These award-winning authors illustrate how the past affects the present, with coming-of-age stories that interpret a scope of difficult circumstances. Kim Fu’s The Lost Girls of Camp Forevermore follows a group of girls who become stranded on a kayak trip, revealing how the experience affects their adult lives. With Tess, Kirsten McDougall weaves a tale of loss and family via a woman on the run. Sarah Winman’s Tin Man is an exploration of love, loss and sexual identity played out in a complex love triangle. This event will be moderated by Kate Taylor and hosted by David Bradford.
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David Bradford is a poet, essayist, and a founding editor of House House Press. He is the author of several chapbooks, including Nell Zink Is Damn Free (Blank Cheque Press, 2017) and The Plot (House House Press, 2018), and his work has appeared in Prairie Fire, Vallum, Poetry Is Dead, The Capilano Review, The Unpublished City, and elsewhere. He lives in Verdun, Qc, and his first book, Dream of No One but Myself, is forthcoming from Brick Books.
Kim Fu is a Canadian writer living in Seattle, Washington. Her first novel, For Today I Am a Boy, won the Edmund White Award for Debut Fiction and was a finalist for the PEN/Hemingway Award. It was also a New York Times Book Review Editors’ Choice and longlisted for CBC’s Canada Reads. Fu's debut poetry collection How Festive the Ambulance received a starred review from Publisher’s Weekly, and includes a 2017 National Magazine Awards Silver Medal winner and a Best Canadian Poetry 2016 selection. Her most recent novel, The Lost Girls of Camp Forevermore, was published in February 2018.
Kirsten McDougall’s first book, a series of interconnected short stories, The Invisible Rider, was published by Victoria University Press in 2012, and her second, Tess, in 2017. Her stories and non-fiction have been widely published in New Zealand. She was the recipient of the 2013 Creative New Zealand Louis Johnson New Writer’s Bursary. Tess was longlisted for the Ockham New Zealand Book Award for fiction. Kirsten works as a publicist and literary manager in Wellington, New Zealand. Visit her blog at invisiblerider.wordpress.com. This author is supported by Creative New Zealand.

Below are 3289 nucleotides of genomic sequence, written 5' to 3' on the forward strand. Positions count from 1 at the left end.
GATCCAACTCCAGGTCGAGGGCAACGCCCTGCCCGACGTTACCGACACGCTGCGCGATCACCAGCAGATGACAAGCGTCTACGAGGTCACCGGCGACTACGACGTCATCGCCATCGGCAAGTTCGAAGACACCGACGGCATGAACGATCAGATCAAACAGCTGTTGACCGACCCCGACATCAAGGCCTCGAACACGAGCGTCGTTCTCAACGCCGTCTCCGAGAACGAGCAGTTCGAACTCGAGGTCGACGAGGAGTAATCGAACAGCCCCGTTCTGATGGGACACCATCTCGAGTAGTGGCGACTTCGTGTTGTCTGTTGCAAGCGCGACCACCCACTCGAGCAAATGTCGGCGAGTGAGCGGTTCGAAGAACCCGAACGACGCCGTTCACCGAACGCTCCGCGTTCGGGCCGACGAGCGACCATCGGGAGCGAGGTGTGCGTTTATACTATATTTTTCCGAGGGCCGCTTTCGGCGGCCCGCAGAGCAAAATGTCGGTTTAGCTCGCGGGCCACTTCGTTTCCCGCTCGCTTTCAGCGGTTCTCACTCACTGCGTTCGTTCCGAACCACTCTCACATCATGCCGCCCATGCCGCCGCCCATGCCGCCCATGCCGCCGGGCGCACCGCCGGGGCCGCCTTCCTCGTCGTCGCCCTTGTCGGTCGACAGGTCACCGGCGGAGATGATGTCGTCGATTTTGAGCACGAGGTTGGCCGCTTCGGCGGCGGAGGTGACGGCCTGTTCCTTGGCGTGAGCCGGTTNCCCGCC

Kate Taylor is an award-winning Toronto journalist, critic and novelist. She is a longtime staff writer in the Arts section of The Globe and Mail, where she currently serves as the visual art critic. She also writes about film and cultural policy. Her 2003 novel, Mme Proust and the Kosher Kitchen, won the Commonwealth Prize for best first book (Canada/Caribbean region) and the Toronto Book Award. Her second novel, A Man in Uniform, was nominated for the Ontario Library Association’s Evergreen Awards – as was her her most recent book, Serial Monogamy, which is now is available in paperback.
Sarah Winman is the author of two novels, When God Was a Rabbit and A Year of Marvelous Ways. She grew up in Essex and now lives in London. She attended the Webber Douglas Academy of Dramatic Art and went on to act in theatre, film and television.